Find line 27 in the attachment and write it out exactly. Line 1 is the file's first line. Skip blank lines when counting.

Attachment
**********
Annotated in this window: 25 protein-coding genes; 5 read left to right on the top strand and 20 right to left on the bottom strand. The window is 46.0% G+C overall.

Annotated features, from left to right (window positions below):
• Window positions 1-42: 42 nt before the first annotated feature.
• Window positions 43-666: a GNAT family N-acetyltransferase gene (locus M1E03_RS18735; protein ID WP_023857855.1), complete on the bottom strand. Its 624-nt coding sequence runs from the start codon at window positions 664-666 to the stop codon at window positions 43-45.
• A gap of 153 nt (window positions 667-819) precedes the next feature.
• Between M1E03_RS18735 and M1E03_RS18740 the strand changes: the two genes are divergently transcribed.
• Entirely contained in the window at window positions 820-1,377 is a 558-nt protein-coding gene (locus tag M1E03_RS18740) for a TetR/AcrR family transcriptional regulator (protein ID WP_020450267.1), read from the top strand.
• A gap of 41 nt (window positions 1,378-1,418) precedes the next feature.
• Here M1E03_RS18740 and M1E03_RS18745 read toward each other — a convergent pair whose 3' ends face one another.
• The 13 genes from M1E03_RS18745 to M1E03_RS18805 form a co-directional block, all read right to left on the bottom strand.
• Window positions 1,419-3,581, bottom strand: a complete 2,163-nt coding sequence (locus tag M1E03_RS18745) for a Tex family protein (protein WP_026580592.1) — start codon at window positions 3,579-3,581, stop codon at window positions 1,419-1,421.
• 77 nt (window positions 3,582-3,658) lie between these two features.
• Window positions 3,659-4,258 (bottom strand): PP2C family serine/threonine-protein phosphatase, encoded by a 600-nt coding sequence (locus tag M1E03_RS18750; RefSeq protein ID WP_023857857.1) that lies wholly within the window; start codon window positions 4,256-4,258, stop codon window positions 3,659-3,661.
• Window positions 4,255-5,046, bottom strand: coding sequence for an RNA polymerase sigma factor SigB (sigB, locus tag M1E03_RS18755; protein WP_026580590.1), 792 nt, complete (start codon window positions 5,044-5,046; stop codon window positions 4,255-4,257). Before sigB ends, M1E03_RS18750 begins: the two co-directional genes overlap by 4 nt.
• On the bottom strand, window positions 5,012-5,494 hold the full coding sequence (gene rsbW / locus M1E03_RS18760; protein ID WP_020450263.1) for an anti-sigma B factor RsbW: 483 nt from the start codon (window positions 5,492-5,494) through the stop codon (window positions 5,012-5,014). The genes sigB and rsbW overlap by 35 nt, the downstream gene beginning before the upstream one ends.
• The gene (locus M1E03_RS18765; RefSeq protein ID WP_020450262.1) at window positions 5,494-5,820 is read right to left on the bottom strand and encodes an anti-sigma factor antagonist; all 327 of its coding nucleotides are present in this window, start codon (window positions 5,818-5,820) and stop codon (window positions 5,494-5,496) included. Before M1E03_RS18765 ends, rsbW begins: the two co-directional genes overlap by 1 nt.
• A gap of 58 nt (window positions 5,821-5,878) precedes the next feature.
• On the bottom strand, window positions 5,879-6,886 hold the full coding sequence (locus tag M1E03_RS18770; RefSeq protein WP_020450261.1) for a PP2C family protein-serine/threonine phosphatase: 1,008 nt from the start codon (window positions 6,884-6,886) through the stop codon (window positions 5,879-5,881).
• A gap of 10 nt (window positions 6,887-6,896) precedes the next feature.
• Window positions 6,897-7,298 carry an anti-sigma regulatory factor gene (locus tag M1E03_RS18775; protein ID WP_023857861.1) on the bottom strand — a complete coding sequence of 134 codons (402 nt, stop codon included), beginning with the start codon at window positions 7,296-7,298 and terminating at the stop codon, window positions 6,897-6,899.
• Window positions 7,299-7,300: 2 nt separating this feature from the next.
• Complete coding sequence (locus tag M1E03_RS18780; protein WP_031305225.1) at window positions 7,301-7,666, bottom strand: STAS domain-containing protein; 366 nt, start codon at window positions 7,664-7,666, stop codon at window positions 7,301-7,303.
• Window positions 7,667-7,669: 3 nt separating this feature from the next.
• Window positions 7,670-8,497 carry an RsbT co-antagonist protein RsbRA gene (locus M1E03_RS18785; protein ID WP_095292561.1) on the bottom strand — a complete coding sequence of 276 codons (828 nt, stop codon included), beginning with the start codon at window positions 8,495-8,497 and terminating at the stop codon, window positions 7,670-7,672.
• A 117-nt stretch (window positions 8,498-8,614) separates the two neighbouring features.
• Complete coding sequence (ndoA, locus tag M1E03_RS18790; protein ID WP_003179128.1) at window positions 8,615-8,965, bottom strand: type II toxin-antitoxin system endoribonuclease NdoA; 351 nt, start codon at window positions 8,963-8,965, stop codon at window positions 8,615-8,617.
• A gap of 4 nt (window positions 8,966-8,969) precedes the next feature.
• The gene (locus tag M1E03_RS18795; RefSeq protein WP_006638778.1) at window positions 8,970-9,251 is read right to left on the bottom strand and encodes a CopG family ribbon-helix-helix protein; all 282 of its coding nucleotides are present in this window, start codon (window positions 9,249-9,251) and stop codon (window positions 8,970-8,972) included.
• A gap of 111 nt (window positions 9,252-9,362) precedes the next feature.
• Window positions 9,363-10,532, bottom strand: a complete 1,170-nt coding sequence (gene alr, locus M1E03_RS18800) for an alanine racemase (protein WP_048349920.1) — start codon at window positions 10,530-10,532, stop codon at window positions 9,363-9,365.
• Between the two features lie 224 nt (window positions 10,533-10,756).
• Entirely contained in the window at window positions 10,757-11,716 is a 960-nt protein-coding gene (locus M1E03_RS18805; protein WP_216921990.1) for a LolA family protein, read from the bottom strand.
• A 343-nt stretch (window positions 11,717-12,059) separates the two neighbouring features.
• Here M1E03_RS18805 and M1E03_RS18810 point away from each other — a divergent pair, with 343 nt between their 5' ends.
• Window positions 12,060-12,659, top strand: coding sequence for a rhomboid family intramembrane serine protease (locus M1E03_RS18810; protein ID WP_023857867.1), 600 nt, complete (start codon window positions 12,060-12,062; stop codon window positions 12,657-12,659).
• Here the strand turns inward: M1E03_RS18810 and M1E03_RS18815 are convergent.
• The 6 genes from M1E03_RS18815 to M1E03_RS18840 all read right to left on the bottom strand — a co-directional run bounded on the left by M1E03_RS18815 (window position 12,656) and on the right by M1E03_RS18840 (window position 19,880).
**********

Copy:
• A gap of 4 nt (window positions 8,966-8,969) precedes the next feature.